LIMA (Agencies) — Peruvian President Pedro Pablo Kuczynski said Friday that Latin America’s Pacific Alliance trade bloc was getting stronger by the day and has made significant progress toward consolidation.
As evidence of the success of the recent sub-regional trade bloc, comprised of founding members Colombia, Chile, Mexico and Peru, Kuczynski said the alliance has even been approached by other Latin American countries interested in joining.
He said Argentina, which attended the bloc’s last summit in Chile in July, has been closely following the Alliance’s progress as an associate member, noting its success of promoting the free movement of goods and labor between members.
The bloc represents a market of some 217 million population and 40 percent of Latin America’s gross domestic product (GDP), according to the Alliance, and 92 percent of products within the market move freely, while “the remaining 8 percent will be (liberalized) in the short and medium term.”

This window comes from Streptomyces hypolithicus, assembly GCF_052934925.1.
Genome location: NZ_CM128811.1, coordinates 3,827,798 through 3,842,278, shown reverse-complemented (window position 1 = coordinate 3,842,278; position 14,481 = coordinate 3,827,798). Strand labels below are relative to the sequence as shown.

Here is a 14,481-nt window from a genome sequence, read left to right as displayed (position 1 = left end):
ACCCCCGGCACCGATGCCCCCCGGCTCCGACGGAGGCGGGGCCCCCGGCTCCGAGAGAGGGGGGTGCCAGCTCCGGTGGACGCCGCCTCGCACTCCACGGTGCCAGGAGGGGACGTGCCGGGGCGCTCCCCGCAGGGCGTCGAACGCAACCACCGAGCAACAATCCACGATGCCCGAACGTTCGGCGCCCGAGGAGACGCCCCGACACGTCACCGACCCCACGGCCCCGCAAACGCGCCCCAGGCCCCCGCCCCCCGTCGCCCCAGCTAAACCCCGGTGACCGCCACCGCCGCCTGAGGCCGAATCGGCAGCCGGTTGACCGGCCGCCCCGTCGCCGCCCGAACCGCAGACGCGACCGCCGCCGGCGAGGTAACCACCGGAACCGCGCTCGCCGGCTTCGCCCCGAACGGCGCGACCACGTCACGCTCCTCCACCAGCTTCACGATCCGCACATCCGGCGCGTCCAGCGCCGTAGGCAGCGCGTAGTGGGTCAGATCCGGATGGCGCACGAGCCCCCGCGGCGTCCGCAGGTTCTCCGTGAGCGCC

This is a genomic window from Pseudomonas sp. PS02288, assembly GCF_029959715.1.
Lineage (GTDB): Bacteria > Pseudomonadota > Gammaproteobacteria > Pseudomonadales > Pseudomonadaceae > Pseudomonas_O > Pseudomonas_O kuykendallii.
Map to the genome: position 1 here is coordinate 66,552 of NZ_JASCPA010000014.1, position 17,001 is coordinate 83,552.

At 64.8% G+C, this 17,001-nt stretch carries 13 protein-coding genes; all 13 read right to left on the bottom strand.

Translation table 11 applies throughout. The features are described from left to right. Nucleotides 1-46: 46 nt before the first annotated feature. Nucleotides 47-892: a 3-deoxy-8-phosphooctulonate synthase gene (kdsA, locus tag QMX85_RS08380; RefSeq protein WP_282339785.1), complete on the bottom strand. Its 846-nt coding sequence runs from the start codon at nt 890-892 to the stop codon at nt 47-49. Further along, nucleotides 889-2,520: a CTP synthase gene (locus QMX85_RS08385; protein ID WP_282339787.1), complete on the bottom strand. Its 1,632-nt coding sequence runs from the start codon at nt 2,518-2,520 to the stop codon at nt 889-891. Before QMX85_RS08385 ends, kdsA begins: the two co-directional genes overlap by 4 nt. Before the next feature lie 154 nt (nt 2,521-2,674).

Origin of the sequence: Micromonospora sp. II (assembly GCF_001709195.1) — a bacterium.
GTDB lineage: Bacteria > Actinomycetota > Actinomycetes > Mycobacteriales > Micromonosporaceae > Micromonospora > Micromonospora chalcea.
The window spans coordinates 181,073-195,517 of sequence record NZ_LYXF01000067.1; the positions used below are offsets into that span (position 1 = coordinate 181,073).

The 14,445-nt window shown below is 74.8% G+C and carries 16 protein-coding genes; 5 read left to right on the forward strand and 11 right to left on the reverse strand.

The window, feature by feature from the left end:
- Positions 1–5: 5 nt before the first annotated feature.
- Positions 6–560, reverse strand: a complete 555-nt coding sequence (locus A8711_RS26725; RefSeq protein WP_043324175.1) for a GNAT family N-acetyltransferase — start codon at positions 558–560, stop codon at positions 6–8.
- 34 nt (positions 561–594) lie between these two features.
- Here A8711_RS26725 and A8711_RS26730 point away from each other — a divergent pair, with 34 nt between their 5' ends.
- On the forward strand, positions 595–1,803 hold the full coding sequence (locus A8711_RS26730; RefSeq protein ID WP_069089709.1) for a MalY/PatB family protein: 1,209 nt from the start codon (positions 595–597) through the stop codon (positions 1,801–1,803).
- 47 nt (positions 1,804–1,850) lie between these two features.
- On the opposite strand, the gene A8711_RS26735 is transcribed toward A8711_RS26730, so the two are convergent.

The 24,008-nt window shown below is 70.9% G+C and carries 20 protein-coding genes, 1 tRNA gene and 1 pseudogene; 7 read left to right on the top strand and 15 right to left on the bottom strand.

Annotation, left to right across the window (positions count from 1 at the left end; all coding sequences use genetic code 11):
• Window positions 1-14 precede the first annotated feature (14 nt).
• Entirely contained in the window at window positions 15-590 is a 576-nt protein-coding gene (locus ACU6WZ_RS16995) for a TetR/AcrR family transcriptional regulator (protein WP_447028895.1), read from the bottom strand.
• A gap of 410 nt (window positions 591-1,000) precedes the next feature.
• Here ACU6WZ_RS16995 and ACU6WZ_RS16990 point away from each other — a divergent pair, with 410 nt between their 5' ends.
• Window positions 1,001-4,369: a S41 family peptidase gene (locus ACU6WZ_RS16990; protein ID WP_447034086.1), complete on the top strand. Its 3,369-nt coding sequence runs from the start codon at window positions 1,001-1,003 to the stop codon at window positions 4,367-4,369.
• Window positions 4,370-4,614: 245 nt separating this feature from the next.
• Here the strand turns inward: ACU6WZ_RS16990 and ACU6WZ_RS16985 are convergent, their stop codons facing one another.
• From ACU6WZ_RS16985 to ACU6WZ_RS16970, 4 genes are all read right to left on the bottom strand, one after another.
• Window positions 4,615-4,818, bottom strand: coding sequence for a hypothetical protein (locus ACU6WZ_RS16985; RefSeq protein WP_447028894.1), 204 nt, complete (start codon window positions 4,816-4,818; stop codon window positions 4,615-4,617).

Latin America’s traditional economic landscape, long dominated by Brazil, its largest economy, is changing, said Kuczynski, noting the South American giant is undergoing political upheaval and an economic downturn, but will come stronger out of it.
The president also highlighted an upcoming Asia-Pacific Economic Cooperation (APEC) Summit, which will see the group’s 21 member economies gather in Peru’s capital Lima in November.
Hosting the meeting should boost tourism and Peru’s position in the world market, Kuczynski said.
The APEC groups 21 member economies, namely Australia, Brunei, Canada, Indonesia, Japan, South Korea, Malaysia, New Zealand, the Philippines, Singapore, Thailand, the United States, China, China’s Hong Kong and Taipei, Mexico, Peru, Papua New Guinea, Chile, Russia and Vietnam.